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Everyone's Agnostic Podcast

Cass & Marie interview people you don’t know, about a subject no one wants to talk about. We hope to encourage people in the process of deconstructing their faith and help curb the loneliness that accompanies it. We think the world is a better place when more people live by sight, not by faith.

May 9, 2018

Welcome everyone to episode 202 of the Everyone’s Agnostic podcast. I’m Cass Midgley. Today, Bob Pondillo and I interview Elisa. Elisa was one of four women featured on Episode 200, the Sexpisode as she called it. We taped both conversations on April 15th, 2018.

We interview people you don’t know, about a subject no one wants to talk about. We hope to encourage people in the process of deconstructing their faith and help curb the loneliness that accompanies it. We think the world is a better place when more people live by sight, not by faith. Please subscribe to our podcast, and leave a review wherever you listen to podcasts. Also, we offer these podcasts freely. And your support truly makes a difference. You can support us monetarily in two easy ways: you can pledge a monthly donation through Patreon. that’s,  or leave a lump-sum donation through PayPal at our website,

"Towering Mountain of Ignorance" intro by Hank Green
Intro background music is "Never Know" by Jack Johnson
The bumper music on this episode is a jam on the end of "Closure" by Maroon 5

Thanks for listening, and be a yes-sayer to what is.

Elisa was raised in the Gulf Coast of South Texas in a large Hispanic Catholic family.  As a runaway teen, troubled about treatment at home, she became involved with the Praise Chapel/Potters House evangelical church and became born again at 17. She found herself in the Southern Baptist Church when she fell in love with a Baptist boy and remained there until she met her husband. They married nearly 19 years ago and have two children. Elisa was a teacher  but remained home after having children and she homeschooled for many years. Elisa almost left her husband when he came out as an atheist 8 years ago. She had been struggling with her own doubts but was holding on tightly to her faith. When the black lives movement came on the scene she had a hard time understanding the hate from Christians. This opened her eyes to the Christian political machine that actively oppressed minorities, immigrants, women, and the lgbtq communities. When Trump became the Republican presidential nominee with huge evangelical support, she finally felt comfortable calling herself an atheist. Her life has changed from a life of fear to a life of peace, a life of homeschooling to a life of pole dancing. She has let go of god and has embraced herself and is having the time of her life.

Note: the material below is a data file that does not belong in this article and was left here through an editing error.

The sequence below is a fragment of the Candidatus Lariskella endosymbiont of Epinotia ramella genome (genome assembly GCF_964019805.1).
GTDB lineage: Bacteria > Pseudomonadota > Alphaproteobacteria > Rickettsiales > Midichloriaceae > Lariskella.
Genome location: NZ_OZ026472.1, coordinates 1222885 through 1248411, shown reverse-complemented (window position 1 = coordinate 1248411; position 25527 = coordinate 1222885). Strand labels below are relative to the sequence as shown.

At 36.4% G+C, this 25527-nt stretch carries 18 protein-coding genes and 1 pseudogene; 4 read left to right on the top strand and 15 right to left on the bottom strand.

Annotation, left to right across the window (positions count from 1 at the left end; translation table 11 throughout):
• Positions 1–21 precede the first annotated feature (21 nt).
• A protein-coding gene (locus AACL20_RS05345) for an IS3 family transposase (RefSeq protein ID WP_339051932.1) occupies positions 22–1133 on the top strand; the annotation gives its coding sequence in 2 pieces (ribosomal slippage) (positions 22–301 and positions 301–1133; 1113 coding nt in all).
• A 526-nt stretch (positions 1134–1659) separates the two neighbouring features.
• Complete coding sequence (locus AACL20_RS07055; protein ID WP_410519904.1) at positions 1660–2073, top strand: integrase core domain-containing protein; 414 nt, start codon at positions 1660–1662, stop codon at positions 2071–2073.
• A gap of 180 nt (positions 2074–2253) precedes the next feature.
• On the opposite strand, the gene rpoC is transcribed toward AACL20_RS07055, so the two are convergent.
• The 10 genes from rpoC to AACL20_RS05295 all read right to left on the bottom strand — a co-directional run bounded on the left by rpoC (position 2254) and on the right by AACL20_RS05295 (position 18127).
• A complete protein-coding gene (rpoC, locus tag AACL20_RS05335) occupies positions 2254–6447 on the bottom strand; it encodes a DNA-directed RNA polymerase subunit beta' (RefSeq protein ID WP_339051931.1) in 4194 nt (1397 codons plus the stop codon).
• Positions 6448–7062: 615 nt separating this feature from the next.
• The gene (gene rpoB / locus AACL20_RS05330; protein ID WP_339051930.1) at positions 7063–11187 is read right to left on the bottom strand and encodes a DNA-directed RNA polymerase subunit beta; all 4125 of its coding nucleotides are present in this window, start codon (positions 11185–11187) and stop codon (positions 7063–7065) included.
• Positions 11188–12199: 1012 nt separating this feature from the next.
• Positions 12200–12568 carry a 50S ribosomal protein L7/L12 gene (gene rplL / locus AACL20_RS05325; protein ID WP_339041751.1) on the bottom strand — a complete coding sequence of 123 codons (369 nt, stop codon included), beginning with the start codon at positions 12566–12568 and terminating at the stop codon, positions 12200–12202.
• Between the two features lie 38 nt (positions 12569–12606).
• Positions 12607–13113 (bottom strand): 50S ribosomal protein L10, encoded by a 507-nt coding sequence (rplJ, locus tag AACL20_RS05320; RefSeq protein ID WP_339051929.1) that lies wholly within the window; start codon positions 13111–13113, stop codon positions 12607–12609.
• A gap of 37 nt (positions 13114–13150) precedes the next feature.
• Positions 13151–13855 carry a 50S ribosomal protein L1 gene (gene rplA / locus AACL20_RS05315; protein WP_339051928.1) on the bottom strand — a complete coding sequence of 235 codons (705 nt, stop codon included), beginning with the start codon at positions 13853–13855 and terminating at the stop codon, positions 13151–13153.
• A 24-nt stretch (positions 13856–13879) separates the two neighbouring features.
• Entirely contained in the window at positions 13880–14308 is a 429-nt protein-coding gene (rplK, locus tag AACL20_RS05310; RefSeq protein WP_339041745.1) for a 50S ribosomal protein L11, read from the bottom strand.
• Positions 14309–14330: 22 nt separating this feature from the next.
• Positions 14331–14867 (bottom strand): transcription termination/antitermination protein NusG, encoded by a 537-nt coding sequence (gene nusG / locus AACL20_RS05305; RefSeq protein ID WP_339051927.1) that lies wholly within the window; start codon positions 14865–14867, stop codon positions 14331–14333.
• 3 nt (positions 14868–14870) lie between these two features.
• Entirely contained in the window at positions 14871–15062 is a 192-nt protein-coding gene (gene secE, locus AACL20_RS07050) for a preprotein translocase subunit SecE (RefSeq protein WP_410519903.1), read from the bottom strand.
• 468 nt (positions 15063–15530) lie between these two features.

Psychologist Abraham Maslow first developed his famous theory of individual development and motivation in the 1940’s. He suggested that human beings have a hierarchy of needs. That all humans act in a way which will address basic needs, before moving on to satisfy other, so-called higher level needs. Maslow represented this theory as a hierarchical triangle. It shows how basic needs are met before one can “climb” the hierarchy, to address more complex needs. 
The Maslow motivation theory is typically represented by 5 steps:

Physiological needs – such as hunger, thirst and sleep